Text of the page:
If you listen to this music you run more slowly

Let me preface start by saying that this is not an official research but the result of a survey done by the website Pour Moi, which asked some runners to run with certain music and then measured their performance. Having said that, the bottom line is that music has an influence on the speed you are able to express in a run(but we already knew that) and especially that some artists and their music make you run faster and others slower.

The results

The artists played to the twenty chosen runners are all either British or American, and the music genres are pop, hip hop, and R&B. If they wanted to find out if jazz or classical slow you down, they just had to call me and I would confirm it, although it’s great to run while listening to these genres as well.

Once you have established, however, that music affects running, which artists or performers make you go faster and which ones slower? Let’s see.


Beyonce dominates the rankings: if you listen to her while running you can gain 33 seconds per km (seems a bit lunar to me as a result, but let’s take it at face value) and a whopping 23 minutes and 12 seconds over the marathon (although the result is a projection since none of the subjects analyzed ran that long, so it counts as my summons to the next Olympics). Harry Styles makes you 31, Taylor Swift 17 and Kanye West 4. Lady Gaga 3 and Cardi B only 1.


Drake wins the ranking as The Slowdowner of the Year. In fact, the Canadian singer is accused of worsening runs by as much as 21 seconds per kilometer, which translates (again in projection) into a whopping 14 minutes and 42 seconds more on marathon time. Total disaster.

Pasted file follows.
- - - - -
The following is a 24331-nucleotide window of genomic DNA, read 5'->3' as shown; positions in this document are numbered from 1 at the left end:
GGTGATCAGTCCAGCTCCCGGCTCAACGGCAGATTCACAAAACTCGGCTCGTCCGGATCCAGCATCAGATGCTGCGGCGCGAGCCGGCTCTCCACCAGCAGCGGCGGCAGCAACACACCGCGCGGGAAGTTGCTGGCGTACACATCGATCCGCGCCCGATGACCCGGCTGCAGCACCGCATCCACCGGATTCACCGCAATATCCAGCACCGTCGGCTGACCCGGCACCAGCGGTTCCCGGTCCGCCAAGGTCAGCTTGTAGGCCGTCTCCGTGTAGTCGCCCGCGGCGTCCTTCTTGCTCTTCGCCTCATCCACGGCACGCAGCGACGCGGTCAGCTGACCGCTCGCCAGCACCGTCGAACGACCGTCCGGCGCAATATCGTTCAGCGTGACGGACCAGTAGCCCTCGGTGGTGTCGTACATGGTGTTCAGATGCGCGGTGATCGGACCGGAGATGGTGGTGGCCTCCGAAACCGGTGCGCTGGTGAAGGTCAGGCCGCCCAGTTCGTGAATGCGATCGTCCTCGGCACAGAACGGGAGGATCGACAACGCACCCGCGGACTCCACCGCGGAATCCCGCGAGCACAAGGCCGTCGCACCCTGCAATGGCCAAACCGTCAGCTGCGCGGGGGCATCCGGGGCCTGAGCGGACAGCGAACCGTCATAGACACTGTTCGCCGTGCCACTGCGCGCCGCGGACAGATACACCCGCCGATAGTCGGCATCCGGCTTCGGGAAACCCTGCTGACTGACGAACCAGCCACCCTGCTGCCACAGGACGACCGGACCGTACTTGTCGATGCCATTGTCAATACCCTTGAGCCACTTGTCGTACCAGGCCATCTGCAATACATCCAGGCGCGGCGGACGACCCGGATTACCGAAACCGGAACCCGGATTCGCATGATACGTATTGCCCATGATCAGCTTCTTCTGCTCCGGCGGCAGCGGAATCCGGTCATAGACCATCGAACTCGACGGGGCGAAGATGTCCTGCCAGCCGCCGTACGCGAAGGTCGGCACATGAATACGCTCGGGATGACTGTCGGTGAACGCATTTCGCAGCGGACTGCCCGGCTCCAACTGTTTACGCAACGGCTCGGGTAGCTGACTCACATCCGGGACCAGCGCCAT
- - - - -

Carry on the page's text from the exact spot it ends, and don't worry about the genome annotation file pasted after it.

At the bottom of the worst of the worst-so the best of the worst or the worst of the best-is Katy Perry, who makes you lose only 0.01 seconds per mile and only 42 seconds in a marathon.

A bit of truth

This research clearly has no statistical or scientific value: the sample is too small and the methodology is highly questionable, especially when it derives marathon data from a projection. As has been shown elsewhere, however, music has a psychological effect more than acting on a physical level, modifying athletic performance: it calms, relaxes and disposes in a better mood. When the training then is very intense, music is totally irrelevant because you are so absorbed in the effort that you do not pay attention to anything else.

It certainly doesn’t hurt.

(Main image credits: kues on DepositPhotos.com – Via Men’s Health)


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